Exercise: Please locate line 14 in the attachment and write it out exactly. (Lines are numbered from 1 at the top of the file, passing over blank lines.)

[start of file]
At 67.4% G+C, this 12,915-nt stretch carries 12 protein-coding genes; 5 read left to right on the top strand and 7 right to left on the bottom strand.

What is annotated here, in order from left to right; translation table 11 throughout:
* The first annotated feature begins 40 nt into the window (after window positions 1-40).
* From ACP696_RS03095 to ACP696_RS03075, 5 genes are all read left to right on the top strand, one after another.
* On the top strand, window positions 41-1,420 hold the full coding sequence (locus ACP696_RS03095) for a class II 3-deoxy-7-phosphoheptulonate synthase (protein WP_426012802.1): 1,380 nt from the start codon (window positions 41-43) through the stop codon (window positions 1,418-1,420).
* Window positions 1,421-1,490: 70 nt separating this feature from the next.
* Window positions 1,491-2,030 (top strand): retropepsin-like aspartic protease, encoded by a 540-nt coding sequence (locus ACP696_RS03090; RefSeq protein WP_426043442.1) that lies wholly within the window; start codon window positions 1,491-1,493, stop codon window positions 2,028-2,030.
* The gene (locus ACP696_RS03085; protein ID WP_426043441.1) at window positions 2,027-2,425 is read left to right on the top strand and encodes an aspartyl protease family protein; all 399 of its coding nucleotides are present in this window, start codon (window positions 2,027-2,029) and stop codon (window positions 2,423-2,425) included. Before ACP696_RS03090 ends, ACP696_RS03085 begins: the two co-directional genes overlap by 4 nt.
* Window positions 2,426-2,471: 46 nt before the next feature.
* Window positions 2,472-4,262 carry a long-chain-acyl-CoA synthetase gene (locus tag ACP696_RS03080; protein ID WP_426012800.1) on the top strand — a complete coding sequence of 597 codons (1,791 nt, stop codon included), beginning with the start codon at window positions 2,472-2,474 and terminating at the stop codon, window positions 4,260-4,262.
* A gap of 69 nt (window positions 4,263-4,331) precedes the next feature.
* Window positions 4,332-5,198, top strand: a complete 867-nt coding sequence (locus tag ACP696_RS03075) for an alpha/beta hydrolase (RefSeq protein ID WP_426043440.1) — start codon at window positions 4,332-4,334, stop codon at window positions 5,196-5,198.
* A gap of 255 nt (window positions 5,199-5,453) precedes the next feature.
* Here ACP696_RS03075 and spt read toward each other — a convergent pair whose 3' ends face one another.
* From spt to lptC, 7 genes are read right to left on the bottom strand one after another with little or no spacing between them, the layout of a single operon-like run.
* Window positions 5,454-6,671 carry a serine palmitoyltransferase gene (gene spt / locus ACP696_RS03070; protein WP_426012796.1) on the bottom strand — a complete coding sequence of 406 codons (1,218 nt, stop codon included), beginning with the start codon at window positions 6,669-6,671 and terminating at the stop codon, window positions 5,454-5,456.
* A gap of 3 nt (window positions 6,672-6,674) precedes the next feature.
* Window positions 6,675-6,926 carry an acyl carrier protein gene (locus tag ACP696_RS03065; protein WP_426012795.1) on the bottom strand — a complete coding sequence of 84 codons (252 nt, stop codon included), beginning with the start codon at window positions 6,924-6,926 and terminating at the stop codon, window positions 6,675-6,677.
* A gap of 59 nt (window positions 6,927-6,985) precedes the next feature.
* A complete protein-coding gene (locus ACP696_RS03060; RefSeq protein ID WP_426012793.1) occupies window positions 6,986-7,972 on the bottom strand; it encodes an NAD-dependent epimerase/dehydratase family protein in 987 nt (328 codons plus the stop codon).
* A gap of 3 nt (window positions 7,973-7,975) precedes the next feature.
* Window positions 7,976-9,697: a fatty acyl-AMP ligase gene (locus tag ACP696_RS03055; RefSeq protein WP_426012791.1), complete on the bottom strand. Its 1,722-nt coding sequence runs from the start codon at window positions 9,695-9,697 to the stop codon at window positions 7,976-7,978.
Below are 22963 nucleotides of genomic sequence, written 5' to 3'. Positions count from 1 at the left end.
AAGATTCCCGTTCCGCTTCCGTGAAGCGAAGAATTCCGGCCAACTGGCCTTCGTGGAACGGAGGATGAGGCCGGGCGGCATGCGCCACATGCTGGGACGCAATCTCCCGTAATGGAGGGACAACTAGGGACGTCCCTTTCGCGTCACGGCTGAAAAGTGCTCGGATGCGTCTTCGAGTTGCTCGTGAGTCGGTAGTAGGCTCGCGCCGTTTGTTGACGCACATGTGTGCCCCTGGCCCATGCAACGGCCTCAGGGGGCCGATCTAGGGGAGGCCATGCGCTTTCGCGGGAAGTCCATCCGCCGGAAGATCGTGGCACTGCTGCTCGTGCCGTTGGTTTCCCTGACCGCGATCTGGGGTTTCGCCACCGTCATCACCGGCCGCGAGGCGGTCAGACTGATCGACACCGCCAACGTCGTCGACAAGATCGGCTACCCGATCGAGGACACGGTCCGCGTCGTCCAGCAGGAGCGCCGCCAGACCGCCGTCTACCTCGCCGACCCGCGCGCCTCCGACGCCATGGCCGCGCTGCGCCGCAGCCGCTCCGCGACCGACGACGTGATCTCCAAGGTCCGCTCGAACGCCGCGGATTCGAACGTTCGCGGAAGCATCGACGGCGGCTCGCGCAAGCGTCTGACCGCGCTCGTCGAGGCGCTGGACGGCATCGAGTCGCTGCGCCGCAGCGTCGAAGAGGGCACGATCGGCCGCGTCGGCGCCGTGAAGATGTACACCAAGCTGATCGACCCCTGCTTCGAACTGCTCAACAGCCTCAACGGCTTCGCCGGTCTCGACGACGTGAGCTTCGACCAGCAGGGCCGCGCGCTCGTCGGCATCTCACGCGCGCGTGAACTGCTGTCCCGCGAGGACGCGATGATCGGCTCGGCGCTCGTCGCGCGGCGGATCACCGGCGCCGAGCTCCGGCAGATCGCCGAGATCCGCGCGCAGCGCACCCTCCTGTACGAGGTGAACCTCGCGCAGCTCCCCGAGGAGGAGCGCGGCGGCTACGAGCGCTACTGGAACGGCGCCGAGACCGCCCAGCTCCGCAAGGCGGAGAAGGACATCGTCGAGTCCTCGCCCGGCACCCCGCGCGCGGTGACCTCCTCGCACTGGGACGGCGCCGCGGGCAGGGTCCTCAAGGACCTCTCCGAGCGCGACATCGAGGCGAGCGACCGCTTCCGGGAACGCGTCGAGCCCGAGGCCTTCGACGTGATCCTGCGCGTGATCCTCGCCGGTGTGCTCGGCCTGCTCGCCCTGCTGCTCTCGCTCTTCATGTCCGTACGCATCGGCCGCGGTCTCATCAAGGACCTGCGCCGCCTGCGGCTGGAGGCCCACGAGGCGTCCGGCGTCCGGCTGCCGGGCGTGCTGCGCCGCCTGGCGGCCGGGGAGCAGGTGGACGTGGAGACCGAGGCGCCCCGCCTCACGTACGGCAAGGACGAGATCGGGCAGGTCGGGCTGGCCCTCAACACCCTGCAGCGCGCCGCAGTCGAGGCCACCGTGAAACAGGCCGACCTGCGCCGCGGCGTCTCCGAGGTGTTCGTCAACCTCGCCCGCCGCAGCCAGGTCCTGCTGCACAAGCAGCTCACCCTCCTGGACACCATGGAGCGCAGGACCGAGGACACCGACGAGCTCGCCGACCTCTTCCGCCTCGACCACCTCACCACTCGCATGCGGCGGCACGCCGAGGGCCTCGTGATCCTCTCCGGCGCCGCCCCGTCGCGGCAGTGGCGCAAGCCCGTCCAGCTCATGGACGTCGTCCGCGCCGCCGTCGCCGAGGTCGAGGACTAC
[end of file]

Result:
* Here ACP696_RS03075 and spt read toward each other — a convergent pair whose 3' ends face one another.